Many representatives said that the reason for lack of
participation by minorities was caused by their heavy
involvement in other groups.
See MSA, Page 2

Rape isn't just a women's issue,
it's a men's issue too, said Danny
Rosen, a peer educator who helped
facilitate a discussion following the
presentation of the film Men's Lives
before an audience of 40 in the
Michigan Union's Anderson Room
last night.
The film, presented as part of
Sexual Assault Awareness Week or-
ganized by the University's Sexual
Assault Prevention and Awareness
Center, focused on the development
of sexist attitudes at various stages of
a man's development.
According to the 1974 film, boys
learn to be competitive and aggres-
sive. In high school sports, such as
football, they learn that it is ad-
mirable to ignore pain and to prove
their masculinity through physical

feats. Often these boys try to appear
masculine and look to girls for ap-
The media reflects and perpetuates
society's image of what is mascu-
line. Often in the movies, it is the
strong silent male who succeeds in
"getting his woman" by the use of
physical force. These images have a
very strong effect on young children,
enforcing an attitude that when a
woman says "no," she really means
Rape and sexual assault are not
necessarily perpetrated by physical
coercion; sometimes women are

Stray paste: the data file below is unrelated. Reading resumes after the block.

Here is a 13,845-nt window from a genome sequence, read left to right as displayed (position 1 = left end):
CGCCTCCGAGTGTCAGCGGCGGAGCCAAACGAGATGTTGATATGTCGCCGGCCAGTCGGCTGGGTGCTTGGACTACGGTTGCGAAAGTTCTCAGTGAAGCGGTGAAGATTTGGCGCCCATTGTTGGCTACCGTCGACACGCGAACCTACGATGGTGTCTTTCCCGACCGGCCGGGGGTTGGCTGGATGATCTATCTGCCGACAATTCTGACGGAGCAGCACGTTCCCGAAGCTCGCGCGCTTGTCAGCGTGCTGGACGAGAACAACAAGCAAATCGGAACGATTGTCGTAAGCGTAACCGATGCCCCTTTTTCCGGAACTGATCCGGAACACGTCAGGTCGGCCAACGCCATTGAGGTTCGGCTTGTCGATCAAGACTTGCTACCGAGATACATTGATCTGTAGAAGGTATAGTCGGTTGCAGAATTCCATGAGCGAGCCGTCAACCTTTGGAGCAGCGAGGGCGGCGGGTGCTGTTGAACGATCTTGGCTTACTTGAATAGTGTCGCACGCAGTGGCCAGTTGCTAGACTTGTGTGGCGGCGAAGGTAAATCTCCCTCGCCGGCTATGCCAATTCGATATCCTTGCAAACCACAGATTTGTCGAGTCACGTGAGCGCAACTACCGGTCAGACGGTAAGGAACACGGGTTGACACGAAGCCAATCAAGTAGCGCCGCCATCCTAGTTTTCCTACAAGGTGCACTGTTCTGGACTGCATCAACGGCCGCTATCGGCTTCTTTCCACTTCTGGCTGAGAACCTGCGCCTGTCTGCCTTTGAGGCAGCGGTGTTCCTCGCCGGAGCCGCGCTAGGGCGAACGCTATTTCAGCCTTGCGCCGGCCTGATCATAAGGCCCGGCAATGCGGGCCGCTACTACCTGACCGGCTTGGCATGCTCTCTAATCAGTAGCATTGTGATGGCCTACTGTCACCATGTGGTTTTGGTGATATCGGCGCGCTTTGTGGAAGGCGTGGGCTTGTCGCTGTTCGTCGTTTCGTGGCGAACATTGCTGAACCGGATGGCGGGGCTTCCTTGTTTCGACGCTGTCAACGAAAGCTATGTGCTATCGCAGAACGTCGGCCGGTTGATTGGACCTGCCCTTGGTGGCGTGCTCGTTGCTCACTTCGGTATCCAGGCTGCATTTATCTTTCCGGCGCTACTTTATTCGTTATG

emotionally coerced out of fear, said
SAPAC organizer John Ifcher, an
LSA senior.
"We have a rape culture which
See Rape, Page 2

University Housing Information
Director Leroy Williams was sus-
pended with pay Friday after police
arrested him in a raid on an alleged
Detroit crack house last week.
Williams, an 18-year University
employee, faces felony charges of
possession of less than 25 grams of
cocaine. He was arraigned last Friday
in Detroit and released on a $5,000
personal bond pending a preliminary
examination this Friday.
University Associate Director of
Housing Archie Andrews said
Williams was suspended until an in-
dependent University investigation
could be conducted.
Williams could not be reached for
comment yesterday. But he told the
Ann Arbor News Monday that he
was at the wrong place at the wrong
time. "I had nothing on my person,
the police report says that,"
Williams said.
Williams' attorney, Thomas
Quarterman, refused comment on the
case, adding that it would be unfair
,o hi lett es;ea .a nvi;,,ra-

Jeff Michael, left, leads a discussion on the film "Men's Lives" as part of Men's Day during
Sexual Assault Awareness Week. To his left are John Ifcher and Danny Rosen. All three are

members of the Sexual Assault

Awareness and Prevention Center.

Typhoon sinks ship in Philippines, killing 485

MANILA, Philippines (AP) -
Rescuers said yesterday they had
found only 15 survivors from the
500 people on a ship sunk by
Typhoon Ruby, which hit shore with
140 mph winds that flattened thou-
sands of homes and took at least 97
Darkness and bad weather forced
an overnight suspension of the search
for survivors of the Dona Marilyn.

i l 1 _ 7.ZA.

Ruby sweeps through land
to take at least 97 lives

Ruby's center passed about 50
miles east of Manila early yesterday
and swept into the Tarlac, Bulacan,
and Nueva Ecija provinces, the
archipelago's main rice-growing re-
gion, the national weather service
President Corazon Aquino visited
flooded Marikina, the hardest-hit dis-
trict in the Manila area, yesterday and

Philipine helicopters rescued hun-
dreds of people stranded on rooftops
and in trees by the flooding Marikina

Island and another small island, and
four people were found alive in the